11 March 2017
To ease population woes in Singapore, childbearing options such as in-vitro fertilization (IVF) should be extended to single women. Some successful and financially able women who have the means and resources to raise a child may have not yet found the right person to marry, as demonstrated by the relatively high singlehood numbers in Singapore.
A report on population trends by the Singapore Department of Statistics explains that “singlehood was generally more prevalent among… resident females with higher educational qualifications.” Data show that in 2015, 26.1 percent and 24.1 percent of university-educated men and women, respectively, in the 30–39 age group were unmarried.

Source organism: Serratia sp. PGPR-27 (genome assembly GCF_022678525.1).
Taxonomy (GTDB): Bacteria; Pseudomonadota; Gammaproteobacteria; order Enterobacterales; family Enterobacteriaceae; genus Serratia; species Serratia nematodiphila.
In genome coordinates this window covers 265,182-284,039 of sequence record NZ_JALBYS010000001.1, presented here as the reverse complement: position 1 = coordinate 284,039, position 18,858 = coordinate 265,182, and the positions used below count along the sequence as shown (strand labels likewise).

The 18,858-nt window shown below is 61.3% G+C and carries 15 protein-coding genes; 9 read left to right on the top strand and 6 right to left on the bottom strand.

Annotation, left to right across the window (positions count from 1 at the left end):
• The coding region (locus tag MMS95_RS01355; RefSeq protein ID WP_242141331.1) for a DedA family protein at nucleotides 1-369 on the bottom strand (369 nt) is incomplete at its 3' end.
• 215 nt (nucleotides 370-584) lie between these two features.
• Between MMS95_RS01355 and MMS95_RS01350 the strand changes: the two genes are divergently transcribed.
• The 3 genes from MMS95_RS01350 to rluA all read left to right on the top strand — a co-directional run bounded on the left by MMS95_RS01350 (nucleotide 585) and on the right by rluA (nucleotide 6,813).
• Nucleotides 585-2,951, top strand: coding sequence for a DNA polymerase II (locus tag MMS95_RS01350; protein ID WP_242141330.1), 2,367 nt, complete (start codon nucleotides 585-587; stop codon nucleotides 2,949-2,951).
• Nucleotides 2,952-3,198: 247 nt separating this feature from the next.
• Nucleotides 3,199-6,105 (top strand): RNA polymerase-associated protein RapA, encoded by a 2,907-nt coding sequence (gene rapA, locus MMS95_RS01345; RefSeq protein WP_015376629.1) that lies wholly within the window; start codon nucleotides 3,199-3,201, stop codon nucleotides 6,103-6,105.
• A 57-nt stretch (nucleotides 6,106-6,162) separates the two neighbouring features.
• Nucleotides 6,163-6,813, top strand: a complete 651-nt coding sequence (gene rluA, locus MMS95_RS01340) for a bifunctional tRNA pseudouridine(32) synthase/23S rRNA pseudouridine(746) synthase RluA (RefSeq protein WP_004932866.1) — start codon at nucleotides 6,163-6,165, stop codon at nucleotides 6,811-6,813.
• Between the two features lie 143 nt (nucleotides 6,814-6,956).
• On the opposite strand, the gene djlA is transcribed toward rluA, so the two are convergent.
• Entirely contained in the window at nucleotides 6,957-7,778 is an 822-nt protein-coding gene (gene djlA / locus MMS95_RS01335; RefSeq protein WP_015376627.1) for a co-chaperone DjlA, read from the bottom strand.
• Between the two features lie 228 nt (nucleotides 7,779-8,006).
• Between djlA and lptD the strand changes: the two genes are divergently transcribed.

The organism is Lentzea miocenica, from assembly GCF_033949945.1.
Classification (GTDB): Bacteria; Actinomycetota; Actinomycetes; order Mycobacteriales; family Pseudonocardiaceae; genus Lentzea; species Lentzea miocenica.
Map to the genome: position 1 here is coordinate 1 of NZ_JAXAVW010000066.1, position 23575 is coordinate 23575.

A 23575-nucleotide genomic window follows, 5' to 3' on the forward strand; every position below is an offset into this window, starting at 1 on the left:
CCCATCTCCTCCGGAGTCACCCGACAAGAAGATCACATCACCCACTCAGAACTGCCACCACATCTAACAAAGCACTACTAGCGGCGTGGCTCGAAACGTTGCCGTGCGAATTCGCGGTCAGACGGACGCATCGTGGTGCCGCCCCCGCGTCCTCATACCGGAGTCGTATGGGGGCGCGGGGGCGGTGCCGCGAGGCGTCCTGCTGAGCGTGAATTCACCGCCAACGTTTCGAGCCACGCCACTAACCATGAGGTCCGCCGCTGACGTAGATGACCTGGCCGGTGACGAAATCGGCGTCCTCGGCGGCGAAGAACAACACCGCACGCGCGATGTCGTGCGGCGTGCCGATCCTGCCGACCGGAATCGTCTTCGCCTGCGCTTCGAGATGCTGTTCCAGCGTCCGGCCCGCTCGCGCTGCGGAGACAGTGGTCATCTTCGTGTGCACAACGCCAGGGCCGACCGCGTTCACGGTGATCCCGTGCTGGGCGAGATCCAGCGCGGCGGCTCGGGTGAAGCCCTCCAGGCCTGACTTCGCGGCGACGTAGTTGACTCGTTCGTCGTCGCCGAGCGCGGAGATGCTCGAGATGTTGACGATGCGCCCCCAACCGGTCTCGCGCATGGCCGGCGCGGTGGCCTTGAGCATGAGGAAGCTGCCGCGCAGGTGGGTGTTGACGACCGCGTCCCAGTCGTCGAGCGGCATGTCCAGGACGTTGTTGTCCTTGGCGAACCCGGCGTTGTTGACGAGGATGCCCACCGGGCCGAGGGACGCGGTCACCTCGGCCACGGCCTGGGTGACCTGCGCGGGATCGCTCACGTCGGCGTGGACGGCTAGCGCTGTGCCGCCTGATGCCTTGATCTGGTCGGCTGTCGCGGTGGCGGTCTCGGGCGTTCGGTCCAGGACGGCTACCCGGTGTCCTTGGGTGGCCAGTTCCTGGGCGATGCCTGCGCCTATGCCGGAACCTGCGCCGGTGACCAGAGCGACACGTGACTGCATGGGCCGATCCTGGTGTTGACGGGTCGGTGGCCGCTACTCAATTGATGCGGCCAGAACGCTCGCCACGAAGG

An IVF procedure in Singapore is currently permitted only for married couples. Making IVF available to single women not only provides them the right to take control of their familial aspirations despite the absence of a spouse but could also contribute to Singapore’s fertility rate, which remains low at 1.2 percent.
… Priscilla Cabuyao is Senior Analyst at the Centre of Excellence for National Security, S. Rajaratnam School of International Studies, Nanyang Technological University.
CENS / Online
Last updated on 14/03/2017